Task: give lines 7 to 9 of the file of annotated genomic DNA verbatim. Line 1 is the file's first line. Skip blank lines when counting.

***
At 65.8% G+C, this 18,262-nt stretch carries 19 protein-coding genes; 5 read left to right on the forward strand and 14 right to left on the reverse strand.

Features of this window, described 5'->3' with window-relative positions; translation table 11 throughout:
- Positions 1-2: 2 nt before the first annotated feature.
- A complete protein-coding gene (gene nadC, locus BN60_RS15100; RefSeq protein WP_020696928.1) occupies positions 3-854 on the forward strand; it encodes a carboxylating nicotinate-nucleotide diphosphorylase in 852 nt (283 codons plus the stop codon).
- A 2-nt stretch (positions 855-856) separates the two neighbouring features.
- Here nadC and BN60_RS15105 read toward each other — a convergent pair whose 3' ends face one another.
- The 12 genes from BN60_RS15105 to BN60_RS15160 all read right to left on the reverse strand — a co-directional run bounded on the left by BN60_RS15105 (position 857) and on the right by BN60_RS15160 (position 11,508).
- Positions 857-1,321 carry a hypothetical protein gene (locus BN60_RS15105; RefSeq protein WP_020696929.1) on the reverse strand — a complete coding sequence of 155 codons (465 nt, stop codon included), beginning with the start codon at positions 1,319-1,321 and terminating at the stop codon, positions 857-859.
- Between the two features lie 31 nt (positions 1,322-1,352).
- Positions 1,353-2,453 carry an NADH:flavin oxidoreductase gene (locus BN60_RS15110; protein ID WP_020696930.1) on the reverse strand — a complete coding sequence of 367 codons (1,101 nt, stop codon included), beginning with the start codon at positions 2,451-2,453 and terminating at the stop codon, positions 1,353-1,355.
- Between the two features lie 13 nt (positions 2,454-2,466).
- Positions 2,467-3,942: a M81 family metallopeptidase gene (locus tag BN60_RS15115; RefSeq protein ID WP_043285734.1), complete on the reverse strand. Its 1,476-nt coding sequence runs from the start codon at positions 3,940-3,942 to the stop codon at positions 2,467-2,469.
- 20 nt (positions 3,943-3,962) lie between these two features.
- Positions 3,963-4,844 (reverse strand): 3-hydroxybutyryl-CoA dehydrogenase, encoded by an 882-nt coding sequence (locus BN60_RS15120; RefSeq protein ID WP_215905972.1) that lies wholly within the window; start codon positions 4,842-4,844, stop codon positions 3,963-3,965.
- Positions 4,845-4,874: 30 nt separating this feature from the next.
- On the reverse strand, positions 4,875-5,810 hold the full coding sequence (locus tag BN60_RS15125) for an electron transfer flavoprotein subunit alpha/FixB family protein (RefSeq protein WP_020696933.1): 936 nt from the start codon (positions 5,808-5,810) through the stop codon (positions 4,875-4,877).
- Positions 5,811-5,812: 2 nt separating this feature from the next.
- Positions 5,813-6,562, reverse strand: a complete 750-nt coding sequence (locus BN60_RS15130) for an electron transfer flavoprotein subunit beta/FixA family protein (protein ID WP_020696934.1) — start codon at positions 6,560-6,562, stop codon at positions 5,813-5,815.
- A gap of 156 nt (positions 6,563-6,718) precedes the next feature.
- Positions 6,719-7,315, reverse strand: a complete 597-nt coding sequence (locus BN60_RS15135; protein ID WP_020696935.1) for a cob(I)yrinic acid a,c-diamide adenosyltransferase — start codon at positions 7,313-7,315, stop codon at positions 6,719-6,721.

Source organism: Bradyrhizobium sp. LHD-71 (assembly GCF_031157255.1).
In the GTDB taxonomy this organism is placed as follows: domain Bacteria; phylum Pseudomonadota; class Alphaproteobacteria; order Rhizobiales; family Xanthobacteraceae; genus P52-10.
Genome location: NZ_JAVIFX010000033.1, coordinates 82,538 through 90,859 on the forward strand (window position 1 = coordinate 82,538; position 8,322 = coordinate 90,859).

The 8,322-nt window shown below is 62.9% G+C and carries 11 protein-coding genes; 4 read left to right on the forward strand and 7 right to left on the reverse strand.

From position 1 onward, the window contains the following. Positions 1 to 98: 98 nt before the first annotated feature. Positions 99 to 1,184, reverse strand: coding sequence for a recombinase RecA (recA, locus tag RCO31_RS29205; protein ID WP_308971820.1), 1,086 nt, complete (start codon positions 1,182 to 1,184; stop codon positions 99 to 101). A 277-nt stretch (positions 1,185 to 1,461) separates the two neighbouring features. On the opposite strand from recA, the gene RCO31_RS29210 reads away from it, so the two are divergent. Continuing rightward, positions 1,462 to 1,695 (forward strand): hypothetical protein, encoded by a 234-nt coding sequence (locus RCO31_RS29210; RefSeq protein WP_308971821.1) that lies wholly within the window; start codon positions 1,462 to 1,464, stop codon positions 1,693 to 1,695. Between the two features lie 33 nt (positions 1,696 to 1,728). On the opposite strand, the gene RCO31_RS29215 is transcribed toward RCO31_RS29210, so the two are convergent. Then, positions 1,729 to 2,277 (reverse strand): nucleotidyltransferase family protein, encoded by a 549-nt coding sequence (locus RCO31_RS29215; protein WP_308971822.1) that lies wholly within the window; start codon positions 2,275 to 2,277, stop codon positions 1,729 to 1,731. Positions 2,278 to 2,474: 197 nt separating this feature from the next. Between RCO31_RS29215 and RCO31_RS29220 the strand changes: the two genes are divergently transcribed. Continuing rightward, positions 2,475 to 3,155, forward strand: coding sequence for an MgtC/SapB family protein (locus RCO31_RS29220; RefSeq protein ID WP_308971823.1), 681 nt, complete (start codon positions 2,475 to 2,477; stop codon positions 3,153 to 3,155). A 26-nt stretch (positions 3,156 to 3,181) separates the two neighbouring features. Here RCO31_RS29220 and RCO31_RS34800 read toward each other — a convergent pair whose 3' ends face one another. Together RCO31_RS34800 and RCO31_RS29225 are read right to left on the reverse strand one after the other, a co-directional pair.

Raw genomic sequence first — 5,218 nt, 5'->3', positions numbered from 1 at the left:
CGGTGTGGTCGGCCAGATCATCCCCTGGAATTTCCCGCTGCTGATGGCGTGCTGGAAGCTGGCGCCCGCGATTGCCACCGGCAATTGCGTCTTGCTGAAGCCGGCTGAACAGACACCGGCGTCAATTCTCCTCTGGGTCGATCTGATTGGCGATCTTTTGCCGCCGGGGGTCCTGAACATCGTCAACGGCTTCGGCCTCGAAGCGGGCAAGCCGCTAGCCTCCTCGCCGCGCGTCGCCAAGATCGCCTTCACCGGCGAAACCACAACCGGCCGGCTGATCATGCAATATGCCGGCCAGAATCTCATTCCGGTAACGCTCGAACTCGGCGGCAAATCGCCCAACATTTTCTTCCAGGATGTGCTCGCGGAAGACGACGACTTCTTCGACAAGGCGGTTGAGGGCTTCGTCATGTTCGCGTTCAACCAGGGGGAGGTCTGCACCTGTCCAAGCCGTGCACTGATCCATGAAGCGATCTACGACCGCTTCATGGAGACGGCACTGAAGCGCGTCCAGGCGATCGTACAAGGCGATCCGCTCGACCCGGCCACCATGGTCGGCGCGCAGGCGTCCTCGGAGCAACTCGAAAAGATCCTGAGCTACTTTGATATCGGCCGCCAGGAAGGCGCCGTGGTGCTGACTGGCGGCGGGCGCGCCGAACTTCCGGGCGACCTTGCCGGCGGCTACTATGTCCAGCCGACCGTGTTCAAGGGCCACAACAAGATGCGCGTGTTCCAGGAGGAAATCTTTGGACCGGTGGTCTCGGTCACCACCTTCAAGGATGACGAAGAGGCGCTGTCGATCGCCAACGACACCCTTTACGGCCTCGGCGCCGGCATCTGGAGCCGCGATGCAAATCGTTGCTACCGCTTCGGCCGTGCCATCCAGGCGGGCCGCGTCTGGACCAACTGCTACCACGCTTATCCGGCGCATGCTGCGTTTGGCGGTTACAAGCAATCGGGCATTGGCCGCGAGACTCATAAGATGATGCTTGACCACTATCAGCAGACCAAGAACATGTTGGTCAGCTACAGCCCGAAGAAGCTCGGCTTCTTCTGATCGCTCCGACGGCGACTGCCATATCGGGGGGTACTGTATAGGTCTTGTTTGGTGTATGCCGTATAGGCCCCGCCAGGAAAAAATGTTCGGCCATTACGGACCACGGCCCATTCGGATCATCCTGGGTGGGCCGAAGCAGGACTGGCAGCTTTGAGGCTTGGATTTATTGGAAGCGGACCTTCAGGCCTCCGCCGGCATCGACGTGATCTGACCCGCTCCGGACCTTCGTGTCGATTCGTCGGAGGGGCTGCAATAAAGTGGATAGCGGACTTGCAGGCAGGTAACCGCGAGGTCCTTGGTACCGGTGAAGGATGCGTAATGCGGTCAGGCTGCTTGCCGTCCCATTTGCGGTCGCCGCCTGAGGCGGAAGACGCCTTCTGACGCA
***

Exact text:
- The 12 genes from BN60_RS15105 to BN60_RS15160 all read right to left on the reverse strand — a co-directional run bounded on the left by BN60_RS15105 (position 857) and on the right by BN60_RS15160 (position 11,508).
- Positions 857-1,321 carry a hypothetical protein gene (locus BN60_RS15105; RefSeq protein WP_020696929.1) on the reverse strand — a complete coding sequence of 155 codons (465 nt, stop codon included), beginning with the start codon at positions 1,319-1,321 and terminating at the stop codon, positions 857-859.
- Between the two features lie 31 nt (positions 1,322-1,352).